Carbon monoxide is the most poisonous gas likely to be present in domestic surroundings. For example, when an automobile engine has been left running in an enclosed space, such as a garage, carbon monoxide can accumulate to toxic levels.

Effects of carbon monoxide poisoning

Carbon monoxide, and mixtures that contain it, prevent the blood from carrying oxygen to tissues. Carbon monoxide is easily absorbed through the lungs and inhaling even relatively small amounts, can lead to hypoxic injury, neurological damage, and even death.
Carbon monoxide exposure may lead to a significantly shorter life span due to heart damage.

Symptoms of Carbon Monoxide Poisoning

Different people and different populations have different tolerance levels of Carbon Monoxide, but the symptoms are similar:
  • Headache
  • Dizziness
  • Weakness
  • Vomiting
  • Nausea
  • Chest pain
  • Confusion
  • Tachycardia
High levels of Carbon Monoxide inhalation will cause loss of consciousness even after 2–3 breaths, and death in less than three minutes.

Unless suspected, poisoning with Carbon Monoxide is very difficult to detect, because the symptoms mimic other illnesses. People who are sleeping or intoxicated can die from Carbon Monoxide poisoning before ever experiencing symptoms.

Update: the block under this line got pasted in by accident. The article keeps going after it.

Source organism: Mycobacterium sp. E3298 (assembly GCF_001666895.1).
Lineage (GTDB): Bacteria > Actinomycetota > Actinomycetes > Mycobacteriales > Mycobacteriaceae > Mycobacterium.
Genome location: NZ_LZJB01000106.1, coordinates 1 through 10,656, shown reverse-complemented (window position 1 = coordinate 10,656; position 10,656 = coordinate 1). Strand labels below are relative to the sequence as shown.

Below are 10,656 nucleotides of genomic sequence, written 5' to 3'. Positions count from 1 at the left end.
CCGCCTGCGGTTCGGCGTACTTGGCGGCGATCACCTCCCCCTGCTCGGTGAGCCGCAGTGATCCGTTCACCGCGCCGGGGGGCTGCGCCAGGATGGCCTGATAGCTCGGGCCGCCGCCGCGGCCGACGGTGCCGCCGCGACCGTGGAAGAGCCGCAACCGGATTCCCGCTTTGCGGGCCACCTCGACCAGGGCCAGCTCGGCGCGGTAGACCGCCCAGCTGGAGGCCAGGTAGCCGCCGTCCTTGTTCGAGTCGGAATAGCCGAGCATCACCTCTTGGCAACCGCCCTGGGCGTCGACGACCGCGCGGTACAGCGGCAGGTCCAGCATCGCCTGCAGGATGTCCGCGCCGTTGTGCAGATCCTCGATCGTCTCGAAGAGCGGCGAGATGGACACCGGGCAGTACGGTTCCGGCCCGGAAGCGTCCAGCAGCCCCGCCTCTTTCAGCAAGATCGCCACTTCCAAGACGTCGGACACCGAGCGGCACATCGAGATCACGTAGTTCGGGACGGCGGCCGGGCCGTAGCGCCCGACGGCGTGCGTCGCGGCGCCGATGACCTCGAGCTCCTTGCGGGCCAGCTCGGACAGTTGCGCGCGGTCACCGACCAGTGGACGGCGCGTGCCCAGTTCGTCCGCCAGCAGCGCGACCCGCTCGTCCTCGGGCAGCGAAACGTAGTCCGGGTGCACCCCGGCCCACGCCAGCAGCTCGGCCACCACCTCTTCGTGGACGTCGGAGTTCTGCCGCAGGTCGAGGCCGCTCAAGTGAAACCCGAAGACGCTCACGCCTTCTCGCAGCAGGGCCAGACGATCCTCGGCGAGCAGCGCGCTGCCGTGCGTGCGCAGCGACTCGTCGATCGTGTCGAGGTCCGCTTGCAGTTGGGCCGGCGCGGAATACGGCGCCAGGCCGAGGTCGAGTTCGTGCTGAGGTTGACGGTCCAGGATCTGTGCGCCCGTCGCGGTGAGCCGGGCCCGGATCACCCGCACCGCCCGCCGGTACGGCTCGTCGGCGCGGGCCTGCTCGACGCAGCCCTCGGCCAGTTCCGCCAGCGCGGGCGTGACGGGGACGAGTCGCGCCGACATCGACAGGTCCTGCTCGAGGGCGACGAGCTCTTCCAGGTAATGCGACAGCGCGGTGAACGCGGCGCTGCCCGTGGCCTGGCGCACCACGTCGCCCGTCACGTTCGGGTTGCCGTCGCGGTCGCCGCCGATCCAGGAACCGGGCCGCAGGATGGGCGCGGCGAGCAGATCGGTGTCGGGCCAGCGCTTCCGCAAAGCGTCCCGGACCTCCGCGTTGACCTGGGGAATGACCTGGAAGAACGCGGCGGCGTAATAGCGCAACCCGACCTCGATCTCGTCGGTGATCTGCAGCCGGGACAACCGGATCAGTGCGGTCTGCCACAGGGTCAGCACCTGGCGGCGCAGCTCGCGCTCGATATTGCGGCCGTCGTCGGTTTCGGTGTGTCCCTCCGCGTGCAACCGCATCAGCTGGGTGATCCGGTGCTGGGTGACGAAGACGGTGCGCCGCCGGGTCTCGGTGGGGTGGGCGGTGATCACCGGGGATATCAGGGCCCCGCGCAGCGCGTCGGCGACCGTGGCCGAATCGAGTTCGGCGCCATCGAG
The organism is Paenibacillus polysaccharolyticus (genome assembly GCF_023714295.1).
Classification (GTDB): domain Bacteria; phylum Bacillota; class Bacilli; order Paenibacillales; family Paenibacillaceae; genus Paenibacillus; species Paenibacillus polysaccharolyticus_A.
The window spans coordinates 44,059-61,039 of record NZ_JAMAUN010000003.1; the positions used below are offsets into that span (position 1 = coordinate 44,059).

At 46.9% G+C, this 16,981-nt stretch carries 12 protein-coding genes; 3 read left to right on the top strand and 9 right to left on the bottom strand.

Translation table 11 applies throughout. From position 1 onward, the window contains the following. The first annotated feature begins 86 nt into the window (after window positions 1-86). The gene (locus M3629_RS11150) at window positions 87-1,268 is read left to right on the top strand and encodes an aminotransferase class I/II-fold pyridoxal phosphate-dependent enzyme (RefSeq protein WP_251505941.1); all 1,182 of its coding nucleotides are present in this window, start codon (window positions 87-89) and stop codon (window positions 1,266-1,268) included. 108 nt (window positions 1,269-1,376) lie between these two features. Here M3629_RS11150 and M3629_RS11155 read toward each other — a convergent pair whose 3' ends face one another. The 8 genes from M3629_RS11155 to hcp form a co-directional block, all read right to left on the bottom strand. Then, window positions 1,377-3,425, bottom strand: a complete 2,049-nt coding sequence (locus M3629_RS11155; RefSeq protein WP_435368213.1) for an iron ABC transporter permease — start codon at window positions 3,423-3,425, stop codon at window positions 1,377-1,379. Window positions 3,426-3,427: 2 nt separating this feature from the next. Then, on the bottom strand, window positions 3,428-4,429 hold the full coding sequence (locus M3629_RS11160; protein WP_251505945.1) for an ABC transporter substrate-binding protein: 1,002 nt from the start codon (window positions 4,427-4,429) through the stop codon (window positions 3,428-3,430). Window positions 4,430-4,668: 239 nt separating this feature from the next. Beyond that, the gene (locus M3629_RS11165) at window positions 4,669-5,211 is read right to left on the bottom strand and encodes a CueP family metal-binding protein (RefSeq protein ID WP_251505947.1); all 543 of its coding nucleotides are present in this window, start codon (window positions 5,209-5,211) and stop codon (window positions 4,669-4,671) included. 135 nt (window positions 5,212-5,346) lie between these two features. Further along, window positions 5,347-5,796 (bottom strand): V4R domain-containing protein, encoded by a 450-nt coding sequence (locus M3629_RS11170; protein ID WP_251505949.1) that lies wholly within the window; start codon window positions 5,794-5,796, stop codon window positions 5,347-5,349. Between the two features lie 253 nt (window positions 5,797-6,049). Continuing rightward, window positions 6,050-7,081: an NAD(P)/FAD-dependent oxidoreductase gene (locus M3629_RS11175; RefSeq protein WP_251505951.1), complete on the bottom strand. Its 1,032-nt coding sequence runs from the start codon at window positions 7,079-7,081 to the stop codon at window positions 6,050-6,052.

Carbon Monoxide Poisoning Treatment

Initial treatment for persons with carbon monoxide poisoning is to immediately remove them from the exposure and Call 911.
If the person is unconscious, check for injuries before moving, then CPR is required on site.
If the person is not breathing normally:
Perform CPR for one minute before calling 911 if you are alone. Otherwise, have someone else call and begin CPR.
Please have in mind that the CPR procedure is different for children.
Continue CPR until the person begins breathing or emergency help arrives.

Once at the hospital, treatment depends on the severity of the carbon monoxide exposure.